Procrastinating on September 14, 2016
Outline of: Joel Mokyr: A Culture of Growth: The Origins of the Modern Economy

Must-Read: Paul Romer observes--I believe indisputably--that the now 40-year tool-building exercise creating Dynamic Stochastic General Equilibrium models based on representative agents and rational expectations has produced neither estimates nor insights. He further ventures the guess--which I believe is correct--that it never will.

As Paul Krugman observes, the fact that he was one of the last students to learn macroeconomics under the old Keynesian regime of Jim Tobin and then escaped the gravitational attraction of DSGE and RBC entirely by wandering off into international trade meant that, when the ---- started to hit the fan internationally in the later 1990s and did hit the fan for real in 2008, he was vastly better prepared to understand the world than virtually any of his colleagues who had felt, to any degree, the gravitational attraction of DSGE and RBC:

Paul Romer: The Trouble with Macroeconomics:

In the last three decades, the methods and conclusions of macroeconomics have deteriorated...

...to the point that much of the work in this area no longer qualifies as scientific research. The treatment of identification in macroeconomic models is no more credible than in the first generation large Keynesian models, and is worse because it is far more opaque. On simple questions of fact, such as whether the Fed can influence the real fed funds rate, the answers verge on the absurd. The evolution of macroeconomics mirrors developments in string theory from physics, which suggests that they are examples of a general failure mode of for fields of science that rely on mathematical theory in which facts can end up being subordinated to the theoretical preferences of revered leaders. The larger concern is that macroeconomic pseudoscience is undermining the norms of science throughout economics. If so, all of the policy domains that economics touches could lose the accumulation of useful knowledge that characteristic of true science, the greatest human invention....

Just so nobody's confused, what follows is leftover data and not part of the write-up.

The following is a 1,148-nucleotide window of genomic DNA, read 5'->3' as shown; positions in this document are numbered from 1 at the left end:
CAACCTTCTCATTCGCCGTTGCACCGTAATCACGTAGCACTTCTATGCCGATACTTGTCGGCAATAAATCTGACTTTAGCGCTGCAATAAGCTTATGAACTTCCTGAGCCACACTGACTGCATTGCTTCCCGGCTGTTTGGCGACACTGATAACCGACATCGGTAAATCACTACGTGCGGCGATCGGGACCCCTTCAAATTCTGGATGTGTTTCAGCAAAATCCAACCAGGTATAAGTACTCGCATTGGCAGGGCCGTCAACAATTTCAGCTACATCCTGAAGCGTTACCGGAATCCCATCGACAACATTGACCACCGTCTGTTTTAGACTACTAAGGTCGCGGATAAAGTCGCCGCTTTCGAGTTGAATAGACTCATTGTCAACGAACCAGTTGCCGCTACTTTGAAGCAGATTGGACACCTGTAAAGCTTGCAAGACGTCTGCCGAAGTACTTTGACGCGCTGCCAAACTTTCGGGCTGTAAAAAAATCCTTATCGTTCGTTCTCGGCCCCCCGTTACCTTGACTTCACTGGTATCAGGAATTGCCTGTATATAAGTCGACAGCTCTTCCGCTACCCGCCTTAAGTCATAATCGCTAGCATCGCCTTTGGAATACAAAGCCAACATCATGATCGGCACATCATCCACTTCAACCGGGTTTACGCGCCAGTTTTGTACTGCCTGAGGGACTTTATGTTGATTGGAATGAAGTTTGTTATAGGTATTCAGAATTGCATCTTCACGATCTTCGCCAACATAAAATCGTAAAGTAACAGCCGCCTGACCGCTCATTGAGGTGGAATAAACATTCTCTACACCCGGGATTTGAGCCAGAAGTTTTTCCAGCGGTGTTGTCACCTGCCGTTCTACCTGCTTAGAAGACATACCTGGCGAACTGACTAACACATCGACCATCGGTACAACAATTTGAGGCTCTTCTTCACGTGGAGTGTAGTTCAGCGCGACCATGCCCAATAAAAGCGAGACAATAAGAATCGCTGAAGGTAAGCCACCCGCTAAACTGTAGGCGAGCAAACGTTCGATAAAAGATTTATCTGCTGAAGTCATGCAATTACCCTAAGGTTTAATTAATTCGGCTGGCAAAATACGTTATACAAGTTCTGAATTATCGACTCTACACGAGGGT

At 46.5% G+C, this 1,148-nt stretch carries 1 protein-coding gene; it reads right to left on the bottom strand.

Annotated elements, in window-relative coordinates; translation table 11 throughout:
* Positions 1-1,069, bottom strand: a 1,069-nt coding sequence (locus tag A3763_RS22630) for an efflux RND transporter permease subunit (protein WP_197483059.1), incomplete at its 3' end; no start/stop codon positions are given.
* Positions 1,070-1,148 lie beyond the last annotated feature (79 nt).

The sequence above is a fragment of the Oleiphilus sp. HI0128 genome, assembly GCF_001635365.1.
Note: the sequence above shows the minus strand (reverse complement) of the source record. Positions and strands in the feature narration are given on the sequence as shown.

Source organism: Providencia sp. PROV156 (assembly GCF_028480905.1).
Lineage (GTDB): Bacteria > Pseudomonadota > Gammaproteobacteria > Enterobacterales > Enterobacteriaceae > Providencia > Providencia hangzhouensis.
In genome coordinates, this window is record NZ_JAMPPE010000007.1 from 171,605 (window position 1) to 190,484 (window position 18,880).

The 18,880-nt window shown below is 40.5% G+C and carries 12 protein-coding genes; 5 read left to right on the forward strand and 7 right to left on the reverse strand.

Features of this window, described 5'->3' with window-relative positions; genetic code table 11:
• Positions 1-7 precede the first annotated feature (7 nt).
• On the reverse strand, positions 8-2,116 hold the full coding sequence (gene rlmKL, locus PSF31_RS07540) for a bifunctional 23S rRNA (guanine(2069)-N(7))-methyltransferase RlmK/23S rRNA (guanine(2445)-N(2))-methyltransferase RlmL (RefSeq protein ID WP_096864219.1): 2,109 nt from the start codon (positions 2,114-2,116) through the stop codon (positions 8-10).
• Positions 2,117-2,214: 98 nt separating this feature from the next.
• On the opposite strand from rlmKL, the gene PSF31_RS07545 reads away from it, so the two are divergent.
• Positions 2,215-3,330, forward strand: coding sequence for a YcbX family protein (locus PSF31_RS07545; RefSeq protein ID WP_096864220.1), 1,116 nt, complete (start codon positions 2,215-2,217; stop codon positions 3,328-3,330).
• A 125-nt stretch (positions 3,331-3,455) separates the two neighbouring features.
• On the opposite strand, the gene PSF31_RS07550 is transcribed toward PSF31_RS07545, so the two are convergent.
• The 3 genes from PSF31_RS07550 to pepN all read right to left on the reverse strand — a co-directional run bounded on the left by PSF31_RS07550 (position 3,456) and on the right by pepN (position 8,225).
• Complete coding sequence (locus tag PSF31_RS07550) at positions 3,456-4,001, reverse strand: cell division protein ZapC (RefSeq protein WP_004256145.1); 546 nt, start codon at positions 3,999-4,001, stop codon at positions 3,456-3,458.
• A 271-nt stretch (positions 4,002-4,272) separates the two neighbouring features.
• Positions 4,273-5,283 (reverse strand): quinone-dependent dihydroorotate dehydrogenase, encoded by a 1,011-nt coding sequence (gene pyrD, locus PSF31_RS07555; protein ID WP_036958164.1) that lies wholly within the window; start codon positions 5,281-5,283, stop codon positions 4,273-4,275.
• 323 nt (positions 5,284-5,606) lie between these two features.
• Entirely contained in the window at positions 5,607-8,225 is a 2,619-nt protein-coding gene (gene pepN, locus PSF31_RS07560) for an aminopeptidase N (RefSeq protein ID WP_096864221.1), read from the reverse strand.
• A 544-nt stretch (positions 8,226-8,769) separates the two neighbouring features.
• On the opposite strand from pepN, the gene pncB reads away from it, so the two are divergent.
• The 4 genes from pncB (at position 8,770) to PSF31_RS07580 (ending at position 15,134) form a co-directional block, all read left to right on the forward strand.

[...]

As Canova and Sala (2009) signal with the title of a recent paper, we are now “Back to Square One.” Macro models now use incredible assumptions to reach absurd conclusions. To appreciate how far backwards our conclusions have gone, consider this observation, from a paper published in 2010, by a leading macroeconomist:

...although in the interest of disclosure, I must admit that I am myself less than totally convinced of the importance of money outside the case of large inflations.

If you want a clean test of the claim that monetary policy does not matter, the Volcker deflation is the episode to consider.... If the Fed can cause a 500 basis point change in interest rates, it is truly absurd to wonder if monetary policy is important. Faced with the data... the only way to remain faithful to dogma that it is not important is to argue that despite what people at the Fed thought, it was actually an imaginary shock that increased real fed funds rate....

The real business cycle model explains recessions as exogenous decreases in phlogiston. Given output Y , the only effect of a change in the monetary monetary aggregate M is a proportional change in the price level P. In this model, the effects of monetary policy are so insignificant that, as Prescott taught graduate students at the University of Minnesota “postal economics is more central to understanding the economy than monetary economics” (Chong, La Porta, Lopez-de-Silanes, Shliefer, 2014).

Proponents of the RBC model cite as one of its main advantages its microeconomic foundation. This posed a problem because there is no microeconomic evidence for the negative phlogiston shocks that the model invokes nor any sensible theoretical interpretation of what a negative phlogiston shock would mean. In private correspondence, someone who overlapped with Prescott at the University of Minnesota sent me an account that reminded me of what it was like to encounter “negative technology shocks” before we became numb to them:

I was invited by Ed Prescott to serve as a second examiner at one of his student’s preliminary oral.... I had not seen or suspected the existence of anything like the sort of calibration exercise the student was working on. There were lots of reasons I thought it didn’t have much, if any, scientific value, but as the presentation went on I made some effort to sort them out, and when it came time for me to ask a question, I said (not even imagining that the concept wasn’t specific to this particular piece of thesis research) “What are these technology shocks?”

Ed tensed up physically like he had just taken a bullet. After a very awkward four or five seconds he growled “They’re that traffic out there.” (We were in a room with a view of some afternoon congestion on a bridge that collapsed a couple decades later.) Obviously, if he had what he sincerely thought was a valid justification of the concept, I would have been listening to it...

In response to the observation that the shocks are imaginary, a standard defense invokes Milton Friedman’s (1953) methodological assertion from unnamed authority that “the more significant the theory, the more unrealistic the assumptions.” More recently, “all models are false” seems to have become the universal hand-wave for dismissing any fact that does not conform to a favorite model. The noncommittal relationship with the truth revealed by these methodological evasions and the “less than totally convinced ...” dismissal of fact goes so far beyond post-modern irony that it deserves its own label. I suggest “post-real”...

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